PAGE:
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Ask any writer to name the ideal environments for inspiration and productivity, and it’s likely that a rustic, remote cabin will be high on the list. There’s just something about the serenity of a stripped-down, back-to-nature setting that gets the creative juices flowing—as Thoreau, Twain, and Woolf can attest.
And now I can too, after a stay at the Flying Moon Cabins, a quartet of rental cabins on three forested acres just 10 minutes from downtown Idaho Springs. Ever since my solo two-night stay in the Wild Iris cabin during peak leaf-peeping season, I have been daydreaming about my return. Here’s why I can’t wait to get back, and why I hope you—whether you’re a fellow writer or just someone who needs a reset—get to experience the magic for yourself.
Built on an old mining plot in 1951, the four cabins—which are divided between two duplex structures—operated as Call of the Canyon nightly rentals for more than 65 years before reopening as the Flying Moon Cabins earlier this year. The sturdy log structures were clearly built to last; their layouts, wood finishes, and kitchen appliances are all original. I loved curling up on the sofa with the old guest book filled with notes scribbled years ago—and was amazed to find that some of them offered great ideas for how to make the most of my stay in 2020.
Though the Flying Moon Cabins are an easy 45-minute drive from Denver, they feel every bit as remote as other mountain escapes farther west along the I-70 corridor. The cabins are situated alongside a lively stream, along with a mix of vintage patio furniture—the perfect perches for sipping morning coffee or stargazing at night. There’s a slew of nearby spots for adventurers to fish, hike, and bike, and if you’re more of an indoor cat, you can make the short drive to Idaho Springs to stock up on groceries and wine.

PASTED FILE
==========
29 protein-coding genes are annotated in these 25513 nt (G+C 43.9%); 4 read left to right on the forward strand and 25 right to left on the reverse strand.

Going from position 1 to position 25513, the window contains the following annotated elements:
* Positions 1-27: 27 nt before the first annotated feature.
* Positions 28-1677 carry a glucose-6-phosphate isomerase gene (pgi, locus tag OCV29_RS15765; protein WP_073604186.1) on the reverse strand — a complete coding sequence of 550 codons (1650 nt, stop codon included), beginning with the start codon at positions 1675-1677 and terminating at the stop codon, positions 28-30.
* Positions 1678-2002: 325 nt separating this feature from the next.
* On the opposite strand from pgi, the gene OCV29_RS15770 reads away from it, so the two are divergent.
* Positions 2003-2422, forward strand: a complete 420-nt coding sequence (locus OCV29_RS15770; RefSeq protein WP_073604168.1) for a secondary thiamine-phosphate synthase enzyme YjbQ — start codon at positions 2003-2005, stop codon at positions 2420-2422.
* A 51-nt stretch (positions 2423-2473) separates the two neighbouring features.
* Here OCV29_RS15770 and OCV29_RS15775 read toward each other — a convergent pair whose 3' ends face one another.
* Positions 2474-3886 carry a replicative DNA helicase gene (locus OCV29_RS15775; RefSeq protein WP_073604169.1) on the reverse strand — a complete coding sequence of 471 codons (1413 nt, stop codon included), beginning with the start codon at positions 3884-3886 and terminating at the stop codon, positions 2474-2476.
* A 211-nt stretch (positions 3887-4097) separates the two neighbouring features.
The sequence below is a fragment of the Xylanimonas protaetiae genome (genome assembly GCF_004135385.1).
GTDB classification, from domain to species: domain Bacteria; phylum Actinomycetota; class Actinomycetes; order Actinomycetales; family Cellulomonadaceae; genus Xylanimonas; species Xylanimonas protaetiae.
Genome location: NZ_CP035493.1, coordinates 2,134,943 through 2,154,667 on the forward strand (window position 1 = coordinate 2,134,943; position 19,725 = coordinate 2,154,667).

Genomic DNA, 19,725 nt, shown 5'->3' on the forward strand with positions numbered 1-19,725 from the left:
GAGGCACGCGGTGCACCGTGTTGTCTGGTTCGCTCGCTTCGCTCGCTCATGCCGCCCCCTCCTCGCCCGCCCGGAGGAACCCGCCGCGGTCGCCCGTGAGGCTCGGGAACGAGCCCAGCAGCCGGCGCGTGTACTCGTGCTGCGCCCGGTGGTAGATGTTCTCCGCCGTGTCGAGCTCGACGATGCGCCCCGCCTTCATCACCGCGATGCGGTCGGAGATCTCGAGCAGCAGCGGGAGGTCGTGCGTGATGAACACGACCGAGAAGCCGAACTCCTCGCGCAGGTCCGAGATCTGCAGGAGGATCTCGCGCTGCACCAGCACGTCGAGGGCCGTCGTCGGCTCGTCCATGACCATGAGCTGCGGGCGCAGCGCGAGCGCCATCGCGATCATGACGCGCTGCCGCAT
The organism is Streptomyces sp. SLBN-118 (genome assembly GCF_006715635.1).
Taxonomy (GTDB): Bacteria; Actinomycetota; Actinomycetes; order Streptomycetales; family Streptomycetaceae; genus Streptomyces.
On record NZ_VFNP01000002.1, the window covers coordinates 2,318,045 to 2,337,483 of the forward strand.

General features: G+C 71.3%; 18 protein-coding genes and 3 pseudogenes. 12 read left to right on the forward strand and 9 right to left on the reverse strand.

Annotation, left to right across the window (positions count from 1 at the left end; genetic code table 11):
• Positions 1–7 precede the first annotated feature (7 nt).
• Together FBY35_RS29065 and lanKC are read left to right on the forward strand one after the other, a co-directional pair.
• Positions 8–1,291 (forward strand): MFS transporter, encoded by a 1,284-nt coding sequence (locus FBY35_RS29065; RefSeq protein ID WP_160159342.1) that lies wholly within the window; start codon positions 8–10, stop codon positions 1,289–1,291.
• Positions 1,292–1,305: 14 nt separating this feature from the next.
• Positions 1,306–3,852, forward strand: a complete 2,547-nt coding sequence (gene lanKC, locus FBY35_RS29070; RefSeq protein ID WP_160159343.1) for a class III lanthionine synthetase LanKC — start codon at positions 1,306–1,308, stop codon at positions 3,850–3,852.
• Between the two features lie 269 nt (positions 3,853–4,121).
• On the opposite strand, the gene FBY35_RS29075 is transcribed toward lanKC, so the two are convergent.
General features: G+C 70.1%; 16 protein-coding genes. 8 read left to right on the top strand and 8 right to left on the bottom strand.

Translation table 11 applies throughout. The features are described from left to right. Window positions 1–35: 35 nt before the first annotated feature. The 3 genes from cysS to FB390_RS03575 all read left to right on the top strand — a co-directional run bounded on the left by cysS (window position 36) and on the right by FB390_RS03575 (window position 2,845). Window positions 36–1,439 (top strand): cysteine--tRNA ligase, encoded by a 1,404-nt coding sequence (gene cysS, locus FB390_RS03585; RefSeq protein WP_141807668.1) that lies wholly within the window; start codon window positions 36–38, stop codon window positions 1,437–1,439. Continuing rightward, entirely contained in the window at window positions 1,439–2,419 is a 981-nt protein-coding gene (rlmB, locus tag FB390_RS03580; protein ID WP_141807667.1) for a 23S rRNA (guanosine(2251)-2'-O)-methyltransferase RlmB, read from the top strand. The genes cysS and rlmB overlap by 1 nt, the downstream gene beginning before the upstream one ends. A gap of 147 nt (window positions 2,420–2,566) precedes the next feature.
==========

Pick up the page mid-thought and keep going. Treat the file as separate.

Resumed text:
If you’ve ever visited the Weathervane Café in Denver’s Uptown neighborhood, then you’ve experienced the delightful nostalgia that Lindsay and Alex Dalton—who own the quaint carriage-house coffee shop as well as Flying Moon Cabins—are so adept at evoking. The husband-and-wife duo brought that same charm to the log cabins, which they revived this spring and reopened in June. Their inviting touches include thrifted decor and furnishings from the 1950s, ’60s, and ’70s, as well as more contemporary finds, including framed prints by local artist Strange Dirt.
The Daltons’ love for this place is infectious, and if you find Lindsay tinkering around the property during your stay, she’ll undoubtedly offer you a warm smile—and the answers to any questions you have about the cabins and surrounding landscape. “We always joke that this place is so beautiful and enchanted that we will probably haunt it someday,” she says.
The Simple Life
The Flying Moon Cabins are meant to be a place to reset, recharge, and escape the commotion of city life (and your kids, if you have them—the cabins are currently for adults only), so don’t expect high-tech amenities. Entertainment is limited to a Crosley record player and a handful of classic albums—think: Fleetwood Mac’s Rumors and the Flying Burrito Brothers’ Close Up The Honky Tonk. You can bring your laptop, of course, but the WiFi is spotty, which isn’t such a bad thing. It won’t hurt to take a night off from Netflix—really.
If you go: Invite your friends—groups of up to eight people can rent all four cabins at once, and dogs can tag along for an additional fee. Grab a pint at Westbound & Down in downtown Idaho Springs. Go treasure-hunting at Annie’s Gold antiques store. Take a dip at Indian Hot Springs just 15 minutes away. And, for a butt-buster of a hike, check out the 9-mile out-and-back Hell’s Hole trail just three miles down the road from the cabins (the views are much more delightful than the name suggests). From $125 per night; flyingmooncabins.com